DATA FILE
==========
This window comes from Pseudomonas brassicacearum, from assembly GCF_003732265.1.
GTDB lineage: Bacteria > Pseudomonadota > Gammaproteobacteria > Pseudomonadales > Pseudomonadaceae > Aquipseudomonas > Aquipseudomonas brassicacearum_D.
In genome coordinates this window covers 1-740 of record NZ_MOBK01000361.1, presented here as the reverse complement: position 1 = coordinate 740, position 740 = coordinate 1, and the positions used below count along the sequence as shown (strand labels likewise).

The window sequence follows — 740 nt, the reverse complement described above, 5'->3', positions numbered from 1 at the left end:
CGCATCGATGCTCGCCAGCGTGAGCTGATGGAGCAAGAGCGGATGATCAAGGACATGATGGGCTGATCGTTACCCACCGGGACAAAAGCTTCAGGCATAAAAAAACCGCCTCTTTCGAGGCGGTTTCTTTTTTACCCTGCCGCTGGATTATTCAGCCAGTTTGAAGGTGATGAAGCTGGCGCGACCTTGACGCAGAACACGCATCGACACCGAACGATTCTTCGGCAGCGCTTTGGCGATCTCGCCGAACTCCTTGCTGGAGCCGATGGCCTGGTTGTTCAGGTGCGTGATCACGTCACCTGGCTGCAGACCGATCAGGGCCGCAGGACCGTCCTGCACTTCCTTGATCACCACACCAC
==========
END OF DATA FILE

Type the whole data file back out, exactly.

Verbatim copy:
This window comes from Pseudomonas brassicacearum, from assembly GCF_003732265.1.
GTDB lineage: Bacteria > Pseudomonadota > Gammaproteobacteria > Pseudomonadales > Pseudomonadaceae > Aquipseudomonas > Aquipseudomonas brassicacearum_D.
In genome coordinates this window covers 1-740 of record NZ_MOBK01000361.1, presented here as the reverse complement: position 1 = coordinate 740, position 740 = coordinate 1, and the positions used below count along the sequence as shown (strand labels likewise).

The window sequence follows — 740 nt, the reverse complement described above, 5'->3', positions numbered from 1 at the left end:
CGCATCGATGCTCGCCAGCGTGAGCTGATGGAGCAAGAGCGGATGATCAAGGACATGATGGGCTGATCGTTACCCACCGGGACAAAAGCTTCAGGCATAAAAAAACCGCCTCTTTCGAGGCGGTTTCTTTTTTACCCTGCCGCTGGATTATTCAGCCAGTTTGAAGGTGATGAAGCTGGCGCGACCTTGACGCAGAACACGCATCGACACCGAACGATTCTTCGGCAGCGCTTTGGCGATCTCGCCGAACTCCTTGCTGGAGCCGATGGCCTGGTTGTTCAGGTGCGTGATCACGTCACCTGGCTGCAGACCGATCAGGGCCGCAGGACCGTCCTGCACTTCCTTGATCACCACACCAC